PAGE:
Zorros de Somerset dart onto the Copa field
Many Copa de la Diversión identities make reference to a creature of folklore and a moment of significance for a team. In its first year in the program, Double-A Somerset managed to check both boxes. On Saturday, the Patriots took the field as Zorros de Somerset for the first time.
Many Copa de la Diversión identities make reference to a creature of folklore and a moment of significance for a team. In its first year in the program, Double-A Somerset managed to check both boxes.
On Saturday, the Patriots took the field as Zorros de Somerset for the first time. The mascot name, which is a direct translation of the word “fox,” was ultimately decided by the team’s marketing director, Hal Hansen, with the help of a committee of Hispanic community leaders, business owners and pastors, among others.
In Somerset, the Zorros legend began on a clear November day in 2020. It was the day that the Patriots, who had played in the independent Atlantic League since 1998, held a press conference at TD Bank Ballpark to announce they had reached a 10-year agreement to be a New York Yankees affiliate. It was a well-attended premier. Yankees legends Joe Torre, Sparky Lyle -- who also currently serves as Somerset's manager emeritus -- and Willie Randolph were on hand. But before the pageantry could begin, a fox emerged from the visitors dugout and sprinted across the outfield.
“During the pandemic, this fox had been making random appearances, mostly at night,” Hansen said. “I don't know that it was actually living inside the ballpark, but somewhere nearby it was definitely making itself home.”
The fox caught the attention of everyone at the ceremony, and a photographer on hand snapped an action shot for the local paper.
When it came time for the club to pick an identity for Copa, knowing they’d want to join the program, Hansen studied some of the previously existing identities. Teams like las Chupacabras in Round Rock and Vejigantes in Scranton/Wilkes-Barre truly stood out as creatures in Hispanic folklore. And Hansen kept coming back to the fox at the ceremony.
“This fox is essentially the guardian of this partnership,” Hansen said. “We're going to treat him like he is mysterious -- he's looking out for us and our partnership with the Yankees.”
Hansen brought the idea for the name before the group of Hispanic leaders, who got on board with the unique, personal identity that still leaves room for the true nature of Copa, which is to honor the culture and heritage.
Chaparro Copa Crushed #VamosZorros🦊 pic.twitter.com/Wc3al6hX7R— Somerset Patriots (@SOMPatriots) April 30, 2022
With the name finally selected, the club turned to the committee Hansen had formed to figure out the proper execution of their five Copa nights. Some members included current corporate partners that had long-established relationships with the club. But Hansen also sought out the minority business owners section of the local chamber of commerce and the community leaders that were recommended to them.
The team created a festive vibe throughout the ballpark with Latin music, with much of the playlist informed by the walk-up songs of past and current players. The concourse was also decorated with papier-mâché fox heads and papel picado tinsel, which is a traditional look at parties in Hispanic countries as elaborate designs are cut into sheets of tissue paper and spread out to be hung, much like Opening Day bunting. There was also a local Spanish restaurant on hand as a guest food vendor.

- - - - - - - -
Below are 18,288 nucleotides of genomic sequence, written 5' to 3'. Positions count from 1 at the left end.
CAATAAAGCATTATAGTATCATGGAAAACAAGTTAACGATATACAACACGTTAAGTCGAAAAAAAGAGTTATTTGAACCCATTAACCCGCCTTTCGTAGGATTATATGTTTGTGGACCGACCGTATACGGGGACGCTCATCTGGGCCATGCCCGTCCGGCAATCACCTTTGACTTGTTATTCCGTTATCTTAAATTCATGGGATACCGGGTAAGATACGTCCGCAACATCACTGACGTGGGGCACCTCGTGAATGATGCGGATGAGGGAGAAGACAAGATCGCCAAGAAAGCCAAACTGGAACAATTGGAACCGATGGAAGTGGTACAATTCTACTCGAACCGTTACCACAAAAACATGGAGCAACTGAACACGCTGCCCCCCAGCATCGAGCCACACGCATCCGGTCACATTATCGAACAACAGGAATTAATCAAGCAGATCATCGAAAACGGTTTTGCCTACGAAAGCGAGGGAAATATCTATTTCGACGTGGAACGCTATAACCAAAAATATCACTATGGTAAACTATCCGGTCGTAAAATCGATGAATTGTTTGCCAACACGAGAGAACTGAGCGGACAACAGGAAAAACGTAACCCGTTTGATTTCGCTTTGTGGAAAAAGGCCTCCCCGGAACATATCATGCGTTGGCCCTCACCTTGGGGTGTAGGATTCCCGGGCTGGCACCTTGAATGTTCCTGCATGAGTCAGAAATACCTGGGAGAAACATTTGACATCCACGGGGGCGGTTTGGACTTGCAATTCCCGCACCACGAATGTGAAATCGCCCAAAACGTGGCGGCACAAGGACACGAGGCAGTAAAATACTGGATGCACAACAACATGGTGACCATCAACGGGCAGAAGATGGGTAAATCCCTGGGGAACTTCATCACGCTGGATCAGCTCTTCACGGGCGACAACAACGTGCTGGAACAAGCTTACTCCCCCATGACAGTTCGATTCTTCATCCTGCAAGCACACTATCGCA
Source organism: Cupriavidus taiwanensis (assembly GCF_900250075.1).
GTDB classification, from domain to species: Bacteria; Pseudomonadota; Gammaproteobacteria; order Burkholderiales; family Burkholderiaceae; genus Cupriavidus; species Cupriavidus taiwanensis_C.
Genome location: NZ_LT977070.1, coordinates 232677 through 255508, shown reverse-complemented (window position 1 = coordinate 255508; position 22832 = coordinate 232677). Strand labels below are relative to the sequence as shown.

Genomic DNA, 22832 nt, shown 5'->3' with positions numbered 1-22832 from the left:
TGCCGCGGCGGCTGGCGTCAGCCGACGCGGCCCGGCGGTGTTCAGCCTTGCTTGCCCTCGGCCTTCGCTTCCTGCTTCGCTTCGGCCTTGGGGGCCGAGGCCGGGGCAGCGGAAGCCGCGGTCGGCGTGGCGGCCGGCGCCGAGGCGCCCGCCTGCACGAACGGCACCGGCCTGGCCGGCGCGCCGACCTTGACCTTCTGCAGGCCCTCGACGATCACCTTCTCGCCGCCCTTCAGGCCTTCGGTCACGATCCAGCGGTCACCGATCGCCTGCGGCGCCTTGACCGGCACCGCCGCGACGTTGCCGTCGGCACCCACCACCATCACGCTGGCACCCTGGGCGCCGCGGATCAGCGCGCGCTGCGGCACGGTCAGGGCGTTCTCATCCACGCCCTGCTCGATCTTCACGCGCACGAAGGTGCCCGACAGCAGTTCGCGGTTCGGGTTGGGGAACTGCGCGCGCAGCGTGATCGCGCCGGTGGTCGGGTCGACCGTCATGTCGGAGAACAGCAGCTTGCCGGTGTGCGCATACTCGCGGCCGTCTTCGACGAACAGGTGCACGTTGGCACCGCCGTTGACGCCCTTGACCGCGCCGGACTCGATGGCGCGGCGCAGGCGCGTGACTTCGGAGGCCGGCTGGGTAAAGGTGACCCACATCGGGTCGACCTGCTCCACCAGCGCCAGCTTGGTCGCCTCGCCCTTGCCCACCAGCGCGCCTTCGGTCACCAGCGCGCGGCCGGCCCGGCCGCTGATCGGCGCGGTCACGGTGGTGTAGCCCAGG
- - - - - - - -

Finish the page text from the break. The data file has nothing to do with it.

The first night of Copa was also the first night of a special project the team is working on with the fans at the game. The team set up tables with crayons and blank coasters for children to try and draw the many Zorros logos or some other baseball-related items. For the fifth and final Copa night in August, those coasters will be placed on a wall in the concourse as a mosaic with the goal of resembling traditional Mexican talavera tiles.
“We're building a community art project that I'm calling the kid's version of Spanish tiles,” Hansen said. “The kids were really into it. Every time I walked past a table there were three or four kids trying their best to draw a Zorros logo or a baseball. It's another way to get fans involved in the whole process.”
With the fans and local Hispanic community engaged, the club took their efforts a step further and made sure to get the Latino players and coaches on the team involved. For their game against Portland on Saturday, there were 12 Latinos in the home dugout, all of whom hailed from either the Dominican Republic or Venezuela. While the players were decked out in orange jerseys and pinstripe pants, they were also presented with the flag of their home country and gathered for a photo on the field.
“You saw how into it the players were when we did the flags and the whole presentation,” Hansen said. “It really just brought what Copa is supposed to be about -- community and understanding the different cultures.
“Sometimes when these guys play far from home it's probably nice to just have little reminders of what it's like at home and celebrate where they're from and the diversity that's in baseball.”
Somerset earned a 3-2 walk-off win over Portland that night after Saul Torres, of Santo Domingo, Dominican Republic, was hit by a pitch with the bases loaded in the ninth inning. Until that point, the Zorros hadn’t scored since a two-run homer in the third inning off the bat of Andres Chaparro, a native of El Vigia, Venezuela.
Gerard Gilberto is a reporter for MiLB.com.